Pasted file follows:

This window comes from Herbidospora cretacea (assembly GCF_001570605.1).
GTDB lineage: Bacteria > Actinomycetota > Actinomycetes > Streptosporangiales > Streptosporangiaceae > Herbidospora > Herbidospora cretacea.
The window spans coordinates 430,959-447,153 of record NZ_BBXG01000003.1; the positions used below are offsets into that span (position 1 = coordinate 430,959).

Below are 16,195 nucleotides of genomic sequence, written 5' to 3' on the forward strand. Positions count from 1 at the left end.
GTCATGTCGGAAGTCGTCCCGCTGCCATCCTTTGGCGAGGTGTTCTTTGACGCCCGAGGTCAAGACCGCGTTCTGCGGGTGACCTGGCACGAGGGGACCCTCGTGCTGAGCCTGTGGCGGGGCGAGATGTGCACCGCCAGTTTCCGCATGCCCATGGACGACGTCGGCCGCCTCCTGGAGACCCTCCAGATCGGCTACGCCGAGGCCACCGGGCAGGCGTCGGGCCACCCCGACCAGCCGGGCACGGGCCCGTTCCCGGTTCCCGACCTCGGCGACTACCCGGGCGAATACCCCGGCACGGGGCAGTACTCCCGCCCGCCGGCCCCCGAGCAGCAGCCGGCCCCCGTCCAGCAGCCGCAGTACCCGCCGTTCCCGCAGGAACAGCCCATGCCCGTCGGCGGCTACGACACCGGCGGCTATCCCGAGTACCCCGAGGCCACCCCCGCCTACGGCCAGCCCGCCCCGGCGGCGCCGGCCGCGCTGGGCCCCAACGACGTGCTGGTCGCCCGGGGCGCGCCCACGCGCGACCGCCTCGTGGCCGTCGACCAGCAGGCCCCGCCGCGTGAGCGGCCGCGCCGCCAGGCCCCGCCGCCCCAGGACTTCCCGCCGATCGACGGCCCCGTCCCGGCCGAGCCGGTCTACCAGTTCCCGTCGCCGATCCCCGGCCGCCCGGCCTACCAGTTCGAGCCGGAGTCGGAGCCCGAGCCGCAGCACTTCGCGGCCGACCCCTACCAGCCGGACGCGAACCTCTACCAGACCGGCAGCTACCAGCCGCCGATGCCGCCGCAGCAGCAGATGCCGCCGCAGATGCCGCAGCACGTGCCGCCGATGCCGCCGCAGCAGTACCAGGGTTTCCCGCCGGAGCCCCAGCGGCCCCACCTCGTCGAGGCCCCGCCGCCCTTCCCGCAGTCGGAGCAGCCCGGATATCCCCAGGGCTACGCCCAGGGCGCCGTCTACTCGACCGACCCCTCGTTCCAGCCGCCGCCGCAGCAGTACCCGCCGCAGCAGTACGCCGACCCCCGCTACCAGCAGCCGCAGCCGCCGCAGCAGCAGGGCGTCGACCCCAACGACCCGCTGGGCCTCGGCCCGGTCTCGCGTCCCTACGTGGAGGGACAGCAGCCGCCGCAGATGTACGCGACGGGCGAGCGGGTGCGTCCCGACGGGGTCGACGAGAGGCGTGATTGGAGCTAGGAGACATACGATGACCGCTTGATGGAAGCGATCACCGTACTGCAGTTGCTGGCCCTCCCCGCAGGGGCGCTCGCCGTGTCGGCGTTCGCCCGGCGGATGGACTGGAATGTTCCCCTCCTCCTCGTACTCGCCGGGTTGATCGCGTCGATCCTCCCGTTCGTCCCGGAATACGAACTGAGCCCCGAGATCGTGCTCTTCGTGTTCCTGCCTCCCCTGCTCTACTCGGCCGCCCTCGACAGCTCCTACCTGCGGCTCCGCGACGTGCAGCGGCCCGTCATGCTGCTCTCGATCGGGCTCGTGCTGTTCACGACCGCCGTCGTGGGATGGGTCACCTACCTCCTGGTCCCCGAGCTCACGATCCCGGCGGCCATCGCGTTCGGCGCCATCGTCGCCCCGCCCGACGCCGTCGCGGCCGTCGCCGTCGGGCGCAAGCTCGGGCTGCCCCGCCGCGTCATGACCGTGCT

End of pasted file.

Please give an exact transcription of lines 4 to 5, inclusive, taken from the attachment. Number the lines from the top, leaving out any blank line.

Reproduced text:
Below are 16,195 nucleotides of genomic sequence, written 5' to 3' on the forward strand. Positions count from 1 at the left end.
GTCATGTCGGAAGTCGTCCCGCTGCCATCCTTTGGCGAGGTGTTCTTTGACGCCCGAGGTCAAGACCGCGTTCTGCGGGTGACCTGGCACGAGGGGACCCTCGTGCTGAGCCTGTGGCGGGGCGAGATGTGCACCGCCAGTTTCCGCATGCCCATGGACGACGTCGGCCGCCTCCTGGAGACCCTCCAGATCGGCTACGCCGAGGCCACCGGGCAGGCGTCGGGCCACCCCGACCAGCCGGGCACGGGCCCGTTCCCGGTTCCCGACCTCGGCGACTACCCGGGCGAATACCCCGGCACGGGGCAGTACTCCCGCCCGCCGGCCCCCGAGCAGCAGCCGGCCCCCGTCCAGCAGCCGCAGTACCCGCCGTTCCCGCAGGAACAGCCCATGCCCGTCGGCGGCTACGACACCGGCGGCTATCCCGAGTACCCCGAGGCCACCCCCGCCTACGGCCAGCCCGCCCCGGCGGCGCCGGCCGCGCTGGGCCCCAACGACGTGCTGGTCGCCCGGGGCGCGCCCACGCGCGACCGCCTCGTGGCCGTCGACCAGCAGGCCCCGCCGCGTGAGCGGCCGCGCCGCCAGGCCCCGCCGCCCCAGGACTTCCCGCCGATCGACGGCCCCGTCCCGGCCGAGCCGGTCTACCAGTTCCCGTCGCCGATCCCCGGCCGCCCGGCCTACCAGTTCGAGCCGGAGTCGGAGCCCGAGCCGCAGCACTTCGCGGCCGACCCCTACCAGCCGGACGCGAACCTCTACCAGACCGGCAGCTACCAGCCGCCGATGCCGCCGCAGCAGCAGATGCCGCCGCAGATGCCGCAGCACGTGCCGCCGATGCCGCCGCAGCAGTACCAGGGTTTCCCGCCGGAGCCCCAGCGGCCCCACCTCGTCGAGGCCCCGCCGCCCTTCCCGCAGTCGGAGCAGCCCGGATATCCCCAGGGCTACGCCCAGGGCGCCGTCTACTCGACCGACCCCTCGTTCCAGCCGCCGCCGCAGCAGTACCCGCCGCAGCAGTACGCCGACCCCCGCTACCAGCAGCCGCAGCCGCCGCAGCAGCAGGGCGTCGACCCCAACGACCCGCTGGGCCTCGGCCCGGTCTCGCGTCCCTACGTGGAGGGACAGCAGCCGCCGCAGATGTACGCGACGGGCGAGCGGGTGCGTCCCGACGGGGTCGACGAGAGGCGTGATTGGAGCTAGGAGACATACGATGACCGCTTGATGGAAGCGATCACCGTACTGCAGTTGCTGGCCCTCCCCGCAGGGGCGCTCGCCGTGTCGGCGTTCGCCCGGCGGATGGACTGGAATGTTCCCCTCCTCCTCGTACTCGCCGGGTTGATCGCGTCGATCCTCCCGTTCGTCCCGGAATACGAACTGAGCCCCGAGATCGTGCTCTTCGTGTTCCTGCCTCCCCTGCTCTACTCGGCCGCCCTCGACAGCTCCTACCTGCGGCTCCGCGACGTGCAGCGGCCCGTCATGCTGCTCTCGATCGGGCTCGTGCTGTTCACGACCGCCGTCGTGGGATGGGTCACCTACCTCCTGGTCCCCGAGCTCACGATCCCGGCGGCCATCGCGTTCGGCGCCATCGTCGCCCCGCCCGACGCCGTCGCGGCCGTCGCCGTCGGGCGCAAGCTCGGGCTGCCCCGCCGCGTCATGACCGTGCT